Vol. 4 – No. 4 (1994) A Trip to Suwalki Gubernia: Marjampol, Kalwarja, Vilkaviskis and Kudirkos Neumestis (Wladyslawow)
This article includes information on researching at the Lithuanian State Historical Archives in Vilnius in 1994 and traveling to Marjampol, Kalwarja, Vilkaviskis, and Wladyslawow (Kudirkos/Neustadt) to visit Jewish memorials to Holocaust victims and Jewish cemeteries.
Although the information about the archives, bank transfers, and contact people may be “dated” after 21 years, it is still worth reading about the details of visiting the four towns.
Bruce Kahn, the author, was the first person connected to Vilkaviskis that I ever talked to at first the FEEFHS conference I attended in Bloomington, Minnesota, in 1996. He put me in contact with Bob Eidschun (See the November 23, 2014, post) and my life has never been the same since. I bought an 8 x 10 black and white U. S. Army aerial photograph from him of Vilkaviskis taken in World War II which showed the mass burial of Jews in Vilkaviskis. I owe Bruce a high debt of gratitude.
Vol. 4 – No. 4 (1994) Postscripts: Bruce Kahn’s Experience at the Lithuanian State Historical Archives
This article details his 1994 experience of research at the Lithuanian State Historical Archives and provides a time-honored lesson. Rather than accept the cheaper price of an extract, pay the full amount for a photographic copy to get every detail from a record. The author’s experience led to the discovery of the origin of a family surname.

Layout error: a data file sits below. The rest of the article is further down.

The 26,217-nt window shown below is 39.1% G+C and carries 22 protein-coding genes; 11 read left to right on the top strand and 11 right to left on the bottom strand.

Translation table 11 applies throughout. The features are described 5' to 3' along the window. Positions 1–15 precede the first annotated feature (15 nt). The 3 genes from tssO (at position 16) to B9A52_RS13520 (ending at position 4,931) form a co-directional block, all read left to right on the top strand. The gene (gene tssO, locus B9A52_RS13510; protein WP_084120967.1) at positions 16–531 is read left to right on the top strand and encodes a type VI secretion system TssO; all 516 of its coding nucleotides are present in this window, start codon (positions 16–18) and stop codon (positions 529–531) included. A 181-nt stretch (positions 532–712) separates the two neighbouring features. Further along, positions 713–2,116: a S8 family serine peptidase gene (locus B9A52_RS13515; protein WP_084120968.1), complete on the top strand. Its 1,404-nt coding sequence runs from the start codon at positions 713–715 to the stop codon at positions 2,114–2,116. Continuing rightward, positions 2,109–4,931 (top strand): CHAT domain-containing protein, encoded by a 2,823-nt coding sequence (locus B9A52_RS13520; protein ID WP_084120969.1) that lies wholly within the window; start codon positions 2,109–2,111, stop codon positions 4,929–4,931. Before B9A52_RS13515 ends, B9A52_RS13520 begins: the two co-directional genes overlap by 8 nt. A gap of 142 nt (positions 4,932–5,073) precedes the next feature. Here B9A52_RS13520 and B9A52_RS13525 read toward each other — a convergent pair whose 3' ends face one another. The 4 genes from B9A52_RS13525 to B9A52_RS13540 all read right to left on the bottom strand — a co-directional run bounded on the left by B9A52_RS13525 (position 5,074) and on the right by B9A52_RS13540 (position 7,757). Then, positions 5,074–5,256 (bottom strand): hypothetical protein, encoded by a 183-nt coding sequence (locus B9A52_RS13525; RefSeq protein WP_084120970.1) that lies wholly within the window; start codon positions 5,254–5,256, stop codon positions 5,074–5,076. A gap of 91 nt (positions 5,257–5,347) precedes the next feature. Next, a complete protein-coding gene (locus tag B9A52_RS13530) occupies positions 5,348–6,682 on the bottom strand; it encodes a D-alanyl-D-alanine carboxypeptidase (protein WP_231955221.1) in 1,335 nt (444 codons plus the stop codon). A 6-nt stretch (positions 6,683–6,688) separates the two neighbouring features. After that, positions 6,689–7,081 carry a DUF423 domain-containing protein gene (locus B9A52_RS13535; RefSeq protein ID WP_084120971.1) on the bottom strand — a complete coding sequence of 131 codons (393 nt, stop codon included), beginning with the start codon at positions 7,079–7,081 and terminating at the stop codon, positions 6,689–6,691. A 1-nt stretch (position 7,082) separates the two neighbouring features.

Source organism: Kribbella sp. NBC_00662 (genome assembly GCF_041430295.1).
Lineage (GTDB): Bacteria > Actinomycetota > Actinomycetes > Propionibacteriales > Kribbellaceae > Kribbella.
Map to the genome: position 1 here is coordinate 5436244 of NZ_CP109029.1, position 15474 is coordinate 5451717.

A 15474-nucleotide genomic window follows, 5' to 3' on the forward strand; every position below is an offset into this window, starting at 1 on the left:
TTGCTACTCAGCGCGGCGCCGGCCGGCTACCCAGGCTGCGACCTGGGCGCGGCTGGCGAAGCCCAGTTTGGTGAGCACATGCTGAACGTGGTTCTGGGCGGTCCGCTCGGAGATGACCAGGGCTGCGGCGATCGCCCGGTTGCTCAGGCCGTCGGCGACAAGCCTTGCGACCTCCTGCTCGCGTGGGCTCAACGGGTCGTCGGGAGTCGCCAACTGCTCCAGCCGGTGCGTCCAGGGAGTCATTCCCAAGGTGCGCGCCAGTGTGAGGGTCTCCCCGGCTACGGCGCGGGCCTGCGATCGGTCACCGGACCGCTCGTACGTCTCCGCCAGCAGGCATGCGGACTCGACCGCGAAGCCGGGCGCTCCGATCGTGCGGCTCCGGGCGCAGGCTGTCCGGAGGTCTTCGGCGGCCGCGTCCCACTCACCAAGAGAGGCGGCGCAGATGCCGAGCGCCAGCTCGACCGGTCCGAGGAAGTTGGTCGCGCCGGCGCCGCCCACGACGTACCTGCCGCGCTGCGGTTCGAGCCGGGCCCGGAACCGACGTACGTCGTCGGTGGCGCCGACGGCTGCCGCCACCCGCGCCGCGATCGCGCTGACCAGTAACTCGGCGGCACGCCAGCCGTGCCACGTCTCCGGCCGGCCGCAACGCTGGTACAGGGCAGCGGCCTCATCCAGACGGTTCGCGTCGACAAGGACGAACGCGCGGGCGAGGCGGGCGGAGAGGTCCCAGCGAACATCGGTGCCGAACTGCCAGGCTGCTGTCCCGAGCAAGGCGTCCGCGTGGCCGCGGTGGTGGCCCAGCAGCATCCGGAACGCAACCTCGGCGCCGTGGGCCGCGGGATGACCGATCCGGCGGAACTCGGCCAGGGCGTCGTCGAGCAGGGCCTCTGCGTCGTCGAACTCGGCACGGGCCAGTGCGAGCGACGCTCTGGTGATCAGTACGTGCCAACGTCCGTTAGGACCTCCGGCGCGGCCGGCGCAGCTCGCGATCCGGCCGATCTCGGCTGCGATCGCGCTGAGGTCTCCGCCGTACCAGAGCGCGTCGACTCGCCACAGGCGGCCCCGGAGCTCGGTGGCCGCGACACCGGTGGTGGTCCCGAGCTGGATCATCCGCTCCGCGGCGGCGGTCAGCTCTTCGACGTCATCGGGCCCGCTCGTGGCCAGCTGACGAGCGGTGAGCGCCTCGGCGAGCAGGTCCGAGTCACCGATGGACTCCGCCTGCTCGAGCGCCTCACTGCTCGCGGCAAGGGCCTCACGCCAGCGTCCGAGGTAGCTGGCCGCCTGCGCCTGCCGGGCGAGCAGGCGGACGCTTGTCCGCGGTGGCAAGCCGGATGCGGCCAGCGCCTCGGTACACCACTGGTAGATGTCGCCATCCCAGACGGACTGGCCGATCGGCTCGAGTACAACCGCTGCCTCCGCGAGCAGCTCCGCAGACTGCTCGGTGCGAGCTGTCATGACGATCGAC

Vol. 4 – No. 4 (1994) Not So Protected: A Footnote on the Berlowitz Experience in East Prussia
The author provides follow up research in the Vol. 4 – Nos. 2 – 3 Double Issue (1994), East Prussian Origins. Two petitions filed in Koenigsberg illustrate the anti-Jewish attitude among Prussian officials in the early 18th century and the resulting events in the family in 1807-1808.
Vol. 5 – No. 4 (1995) The Jewish Community of Vilkovishki: Full Translation from Kagan’s Yiddish book
Vilkaviskis is one of the oldest settlements in Lithuania, dating to the beginning of the 16th century.
A repeated thread through all of these articles is that the proximity to the Prussian border allowed access to the railroad and a means to the important ideas in the Age of Enlightenment.
Fires broke out in 1882, 1886, and 1895.
Some believe that Vilkaviskis was the most vibrant Jewish town in Lithuania.